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Tuesday, 20 November 2012

Greek road tax (Τέλη κυκλοφορίας)

Even though I don't own much technology because I can't afford it, I do revere any new invention that makes life easier, and I like to use online systems to make utilities payments, something most Greeks still don't do because they fear that there is some kind of goblin at the invisible end of the system that will gobble up all their money. So you still see many people queueing at banks and post offices, paying bills. I only did that when I absolutely had to, eg road tax, which until last year used to involve a wait for the payment slip to be sent to your address, and then you had to queue up at the bank to pay it and get a sticker as proof of payment (or a trip to your local tax department offices, if you preferred to pay in arrears, like many sods did).

This year, the Greek government decided to do away with the sticker thing, and make road tax payments a mainly online transaction. If a Greek police officer stops you, s/he can check if you've paid your road tax by entering your car's licence plate into the system (presumably, they are equipped to do this). There is no other way to prove that you've paid road tax. Hence, it's up to the state to ensure that people have paid their dues.

Most foreigners will know that Greeks love their cars, not wanting to walk anywhere when they know they can drive (this hasn't changed much). Most people have at least two cars per household. In the past, it was easy to cheat the system: Once a system cheat paid for a road tax sticker, they then went back to the tax department and claimed they'd lost it. The officials would then issue the cheat with a new sticker, which they simply stuck onto their second car, ie, they would only pay road tax on the first car, and the unpaid road tax on the second car remained unchecked, because there was no one bothering to do this.  At least now, the state won't be paying for worthless paper.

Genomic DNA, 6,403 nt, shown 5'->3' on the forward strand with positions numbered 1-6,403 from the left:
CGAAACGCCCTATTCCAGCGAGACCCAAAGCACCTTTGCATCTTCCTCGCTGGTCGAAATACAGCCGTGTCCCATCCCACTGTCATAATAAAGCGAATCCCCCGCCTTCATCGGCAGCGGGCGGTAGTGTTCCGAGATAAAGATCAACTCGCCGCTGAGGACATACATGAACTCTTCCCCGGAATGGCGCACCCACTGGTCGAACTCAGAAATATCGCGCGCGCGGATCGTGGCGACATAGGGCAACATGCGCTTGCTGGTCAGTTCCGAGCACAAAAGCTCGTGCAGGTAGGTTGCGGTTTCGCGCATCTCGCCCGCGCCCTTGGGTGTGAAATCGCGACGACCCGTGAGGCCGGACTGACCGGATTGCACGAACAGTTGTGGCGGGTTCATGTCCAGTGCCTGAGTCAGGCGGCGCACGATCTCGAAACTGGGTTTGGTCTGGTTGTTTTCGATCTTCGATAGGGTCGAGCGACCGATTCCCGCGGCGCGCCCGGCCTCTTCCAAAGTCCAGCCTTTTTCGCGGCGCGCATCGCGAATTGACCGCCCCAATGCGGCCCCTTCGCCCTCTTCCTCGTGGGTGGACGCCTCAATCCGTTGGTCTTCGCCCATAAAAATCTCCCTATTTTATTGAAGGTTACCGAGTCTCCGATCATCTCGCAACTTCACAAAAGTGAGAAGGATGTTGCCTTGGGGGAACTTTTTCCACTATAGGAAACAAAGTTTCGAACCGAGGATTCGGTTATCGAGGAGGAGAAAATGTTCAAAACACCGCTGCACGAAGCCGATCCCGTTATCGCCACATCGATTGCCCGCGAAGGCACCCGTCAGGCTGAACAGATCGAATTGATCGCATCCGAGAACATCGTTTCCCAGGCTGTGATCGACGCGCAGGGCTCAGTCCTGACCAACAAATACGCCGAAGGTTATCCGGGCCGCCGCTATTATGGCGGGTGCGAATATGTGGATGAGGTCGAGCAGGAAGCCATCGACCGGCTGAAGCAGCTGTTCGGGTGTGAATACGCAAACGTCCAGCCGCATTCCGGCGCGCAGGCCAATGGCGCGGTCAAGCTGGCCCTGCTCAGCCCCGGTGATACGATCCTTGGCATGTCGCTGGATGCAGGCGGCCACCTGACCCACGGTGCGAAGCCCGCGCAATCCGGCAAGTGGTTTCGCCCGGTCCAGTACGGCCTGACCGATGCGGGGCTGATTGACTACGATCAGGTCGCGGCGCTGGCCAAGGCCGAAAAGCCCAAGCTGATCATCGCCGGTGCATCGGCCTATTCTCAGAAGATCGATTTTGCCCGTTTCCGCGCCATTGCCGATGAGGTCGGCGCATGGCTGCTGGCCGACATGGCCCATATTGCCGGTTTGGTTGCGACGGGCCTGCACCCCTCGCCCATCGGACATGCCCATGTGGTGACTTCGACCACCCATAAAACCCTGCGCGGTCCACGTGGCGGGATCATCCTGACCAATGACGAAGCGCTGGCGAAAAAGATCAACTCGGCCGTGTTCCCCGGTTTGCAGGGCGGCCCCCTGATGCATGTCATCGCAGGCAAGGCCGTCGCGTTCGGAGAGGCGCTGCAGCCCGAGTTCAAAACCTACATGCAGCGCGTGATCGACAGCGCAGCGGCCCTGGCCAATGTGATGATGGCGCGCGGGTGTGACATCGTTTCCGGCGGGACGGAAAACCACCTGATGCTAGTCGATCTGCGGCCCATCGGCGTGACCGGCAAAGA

You may say that people can still get away with paying road tax like they did before in Greece, because the state and police are both inefficient. True, but at least the state won't be running up the expenses it used to run up in the past. Now that Greece is (finally) uphauling tax payments to a more transparent cross-referenced system, there is less chance of being able to cheat. It's getting harder to be able to cheat, and the cheats are now being caught out.

Some people will inevitably remain tax evaders and others will simply pay less tax even when they are making a lot of money, but that happens everywhere, as was recently pointed out by some critics in the UK of Starbucks, Amazon and Google, who belong to the case of 'legal tax evasion' - they pay a very low rate of tax because of a loophole in the law when they report greater losses than profits. And there are people who simply 'put off' paying their dues until the law catches up with them, by which time they have declared themselves bankrupt. But these are extreme cases: in general, we are all καλά φακελομένοι these days...

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If you are an ex-pat and live in Greece but don't speak Greek, here is how you pay Greek road tax:
  1. To pay without being registered in the online system, go to http://www.gsis.gr/
  2. Click on 'χωρίς κωδικούς'.
  3. Then click on 'EΙΣΟΔΟΣ' at the bottom right-hand corner.
  4. That will get you to a page with two blanks: in the first, enter your personal tax number (ΑΦΜ); in the second, enter your licence plate number (Aριθμός Κυκλοφορίας).
  5. Click 'ANAZΗΤΗΣΗ' - if your details are correct, you will see a message at the top of the boxes saying "Επιτυχής αναζήτηση. Πατήστε Εκτύπωση" (Successful search. Press Print).
  6. Press 'ΕΚΤΥΠΩΣΗ'. This will create a PDF file with your name, personal tax number, the amount you owe and your car's licence plate number, as well as a payment code. 
  7. Print this out and go to a bank to pay it - or simply use the e-banking services of your bank, like most people do in Western countries, using the payment code.
Greece may not have chosen the euro (it is more likely that the euro chose her), but the choice Greece is making now point to her Westernification. It's pretty much final - no more Ottoman excuses.

UPDATE 22/11/2012: Just heard from my cabbie husband that owners of uninsured vehicles will now be penalised through the tax department. One can assume that some digital vehicle registration ownership is now in place and is actually in use. No more excuses...

UPDATE 28/11/2012: Due to the fact that not all Greeks are connected online, it has been decided that you can pay it at a bank using just your personal tax number and car licence plate number (ie no need for an online printout). 

UPDATE 31/12/2012: And of course, there is always an extension granted in Greece for every tax bill you can think of. Every year, an extension is granted to car owners to pay their road tax, and in this case, it is up to one week. This is the reason why Greeks generally don't pay anything on time. Why should they, when they know they will be granted an extension to the expiry date?

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